Section 230 as Telecom Law

Today (June 23), I’m excited to be appearing at a session of the Everything You Need to Know About Section 230 in 5 Hours series, hosted by Kate Klonick and the Yale ISP. My session, with Olivier Sylvain and Tejas Narechania, is entitled What 230 Meant for Telecom and Agencies (agenda here).

The focus of the event is the interaction between the FCC and Section 230, in light of President Trump’s recent Executive Order on Section 230 that in part contemplates the FCC issuing regulations that change the scope of Section 230’s application in various ways. Given that focus, I thought it’d be helpful to poke through the FCC’s history of interacting with 230, which is somewhat richer and more complicated than folks might expect.

Maybe a bit surprisingly, the FCC has opined about Section 230 dozens of times over the 20+ years since it was enacted, which might seem to contradict the notion in 230-world that the FCC has no business saying anything about Section 230. To the contrary, 230’s in the Communications Act, and Democratic and Republican FCC Chairmen alike have found repeated occasion to contemplate Section 230.

Nevertheless, a trip through Section 230’s history doesn’t give a lot of support for the Trump Executive Order’s notion that the FCC can interpret the scope of Section 230 to impose a goofy Rube-Goldberg-style ban on political discrimination by platforms. Instead, I see roughly two eras of Section 230 at the FCC:

  1. 230 as Broadband Policy Support. The first era, starting with 230’s enactment at the Clinton-era FCC and lasting through most of the Bush-era FCC, focused primarily on 230’s findings and policy statements as justifications for a wide array of non-regulation of Internet services as well as preemption of state and local Internet regulations, and overarching broadband competition and deployment policies.
  2. 230 as Regulatory and Classificatory Tool. The second era—perhaps the most promising for the Executive Order’s proponents—includes efforts by Bush-era FCC Chairman Kevin Martin to aggressively interpret Section 230 as a basis for the FCC to punish discriminatory behavior by ISPs, while attempting also to uphold his predecessor’s use of 230 as a basis for interpreting the Communications Act’s classificatory scheme to generally avoid regulating ISPs. But the good news for Trump ends there, as neither of the two Obama-era Democratic FCC Chairmen were willing to revisit the Martin’s use of Section 230 as a substantive basis for a non-discrimination mandate—nor was Trump’s hand-picked Republican FCC Chair, who picked up the Bush-era 230-as-deregulatory-classification-support conception but expressly rejected the use of 230 as a source of non-discrimination authority.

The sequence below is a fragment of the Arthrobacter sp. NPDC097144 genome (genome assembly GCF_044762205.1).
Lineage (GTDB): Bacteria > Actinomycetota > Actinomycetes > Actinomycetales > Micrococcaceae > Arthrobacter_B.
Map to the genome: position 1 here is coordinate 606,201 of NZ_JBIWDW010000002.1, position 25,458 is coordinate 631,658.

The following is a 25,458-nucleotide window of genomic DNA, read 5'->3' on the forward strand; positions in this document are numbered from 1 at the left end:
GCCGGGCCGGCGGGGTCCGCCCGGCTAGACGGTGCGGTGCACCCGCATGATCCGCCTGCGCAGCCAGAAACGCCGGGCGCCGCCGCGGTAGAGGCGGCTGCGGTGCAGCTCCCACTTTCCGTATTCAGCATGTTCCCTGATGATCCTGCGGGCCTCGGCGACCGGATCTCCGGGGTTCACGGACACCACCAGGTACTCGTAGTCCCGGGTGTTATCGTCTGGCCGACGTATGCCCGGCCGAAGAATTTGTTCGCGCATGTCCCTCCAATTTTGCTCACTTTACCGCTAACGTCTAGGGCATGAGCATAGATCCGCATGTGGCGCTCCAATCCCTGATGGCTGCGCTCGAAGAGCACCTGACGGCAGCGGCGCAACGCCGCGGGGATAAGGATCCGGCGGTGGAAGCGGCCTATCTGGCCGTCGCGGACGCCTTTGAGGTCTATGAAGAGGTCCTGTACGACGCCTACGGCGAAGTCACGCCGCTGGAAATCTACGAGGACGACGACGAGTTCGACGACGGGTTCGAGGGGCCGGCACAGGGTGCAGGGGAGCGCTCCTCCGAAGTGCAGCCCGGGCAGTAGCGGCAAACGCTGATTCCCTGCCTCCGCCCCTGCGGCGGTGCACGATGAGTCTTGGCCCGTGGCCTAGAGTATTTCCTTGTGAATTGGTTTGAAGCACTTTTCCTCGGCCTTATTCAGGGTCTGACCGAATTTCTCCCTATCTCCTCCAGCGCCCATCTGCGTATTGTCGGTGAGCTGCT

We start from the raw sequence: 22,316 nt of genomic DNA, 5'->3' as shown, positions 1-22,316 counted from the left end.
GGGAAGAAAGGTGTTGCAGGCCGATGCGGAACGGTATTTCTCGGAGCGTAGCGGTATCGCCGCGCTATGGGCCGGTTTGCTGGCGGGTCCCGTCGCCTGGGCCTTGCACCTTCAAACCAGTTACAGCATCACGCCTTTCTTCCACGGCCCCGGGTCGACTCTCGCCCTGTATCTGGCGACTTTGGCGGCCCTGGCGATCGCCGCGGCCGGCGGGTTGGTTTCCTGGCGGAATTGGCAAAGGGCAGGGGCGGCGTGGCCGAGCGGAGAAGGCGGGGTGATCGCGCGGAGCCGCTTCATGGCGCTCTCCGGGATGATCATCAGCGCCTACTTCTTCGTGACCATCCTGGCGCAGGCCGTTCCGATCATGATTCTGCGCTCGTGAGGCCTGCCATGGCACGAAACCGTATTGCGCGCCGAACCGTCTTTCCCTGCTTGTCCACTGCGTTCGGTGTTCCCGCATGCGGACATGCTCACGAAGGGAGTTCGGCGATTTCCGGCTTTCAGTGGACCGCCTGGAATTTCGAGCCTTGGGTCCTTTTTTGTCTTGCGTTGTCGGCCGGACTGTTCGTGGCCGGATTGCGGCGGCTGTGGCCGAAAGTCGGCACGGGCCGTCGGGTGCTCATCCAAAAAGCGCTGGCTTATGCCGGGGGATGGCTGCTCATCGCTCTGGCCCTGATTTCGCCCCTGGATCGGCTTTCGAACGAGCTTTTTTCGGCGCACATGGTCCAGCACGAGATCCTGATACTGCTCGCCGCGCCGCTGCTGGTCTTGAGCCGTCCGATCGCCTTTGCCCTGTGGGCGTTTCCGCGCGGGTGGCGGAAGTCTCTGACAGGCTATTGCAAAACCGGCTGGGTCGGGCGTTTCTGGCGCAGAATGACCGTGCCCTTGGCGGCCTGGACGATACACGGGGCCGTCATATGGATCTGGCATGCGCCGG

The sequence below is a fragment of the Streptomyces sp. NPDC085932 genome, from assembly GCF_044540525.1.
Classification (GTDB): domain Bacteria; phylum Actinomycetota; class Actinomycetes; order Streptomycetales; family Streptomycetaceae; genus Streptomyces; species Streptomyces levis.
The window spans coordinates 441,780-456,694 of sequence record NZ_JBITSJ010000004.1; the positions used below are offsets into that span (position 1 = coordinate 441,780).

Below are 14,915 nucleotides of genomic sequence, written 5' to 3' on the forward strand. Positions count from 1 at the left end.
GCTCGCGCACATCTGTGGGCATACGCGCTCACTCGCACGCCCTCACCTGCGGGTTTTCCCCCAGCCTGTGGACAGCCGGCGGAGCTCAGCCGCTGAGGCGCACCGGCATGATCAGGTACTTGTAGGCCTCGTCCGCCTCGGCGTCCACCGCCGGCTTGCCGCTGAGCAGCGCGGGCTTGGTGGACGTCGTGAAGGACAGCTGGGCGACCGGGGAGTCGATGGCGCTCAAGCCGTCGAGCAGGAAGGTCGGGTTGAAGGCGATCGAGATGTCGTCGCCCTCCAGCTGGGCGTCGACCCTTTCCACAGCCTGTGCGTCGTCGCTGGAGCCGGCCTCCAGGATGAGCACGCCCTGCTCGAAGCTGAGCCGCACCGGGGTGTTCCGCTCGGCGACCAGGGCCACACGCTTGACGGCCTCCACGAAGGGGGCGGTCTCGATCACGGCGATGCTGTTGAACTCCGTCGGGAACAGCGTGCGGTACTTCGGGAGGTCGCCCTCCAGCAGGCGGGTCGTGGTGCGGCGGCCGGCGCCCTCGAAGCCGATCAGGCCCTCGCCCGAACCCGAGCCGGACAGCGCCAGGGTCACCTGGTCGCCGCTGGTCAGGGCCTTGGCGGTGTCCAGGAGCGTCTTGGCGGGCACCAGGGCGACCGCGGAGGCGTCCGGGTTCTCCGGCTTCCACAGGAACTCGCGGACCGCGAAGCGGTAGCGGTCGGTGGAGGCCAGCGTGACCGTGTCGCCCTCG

What follows is a mostly complete potted history of the FCC’s opinions citing Section 230. (Apologies for the citations to Westlaw, which I’ll replace with public domain cites if anyone needs it—just e-mail me!) This is mainly intended as a quick reference for folks who are relatively well-steeped in 230 and want to see its intersection with telecom law, but others may find it of more general interest too.

230 as Broadband Policy Support

Overall, the leading early use of Section 230 by the FCC in the late 1990s during the Clinton administration—and one that continued through the vast majority of the 2000s through the Bush Administration—was to use 230’s Congressional findings and policy statements as a justification for whatever the FCC might want to do around the Internet. Both under Clinton and Bush, the name of the game was more or less deregulatory regimes for the Internet—and eventually affirmative preemption of state and local regulatory regimes and the broader strokes of the FCC’s broadband competition policy. That multiple FCCs aiming at lightly regulated broadband competition found ample support for their agendas in the front end of Section 230 is no surprise, given these lines:

(a) Findings. The Congress finds the following: …

(4) The Internet and other interactive computer services have flourished, to the benefit of all Americans, with a minimum of government regulation.

(b) Policy

It is the policy of the United States…

(2) to preserve the vibrant and competitive free market that presently exists for the Internet and other interactive computer services, unfettered by Federal or State regulation

47 U.S.C. § 230(a)-(b) (emphasis added)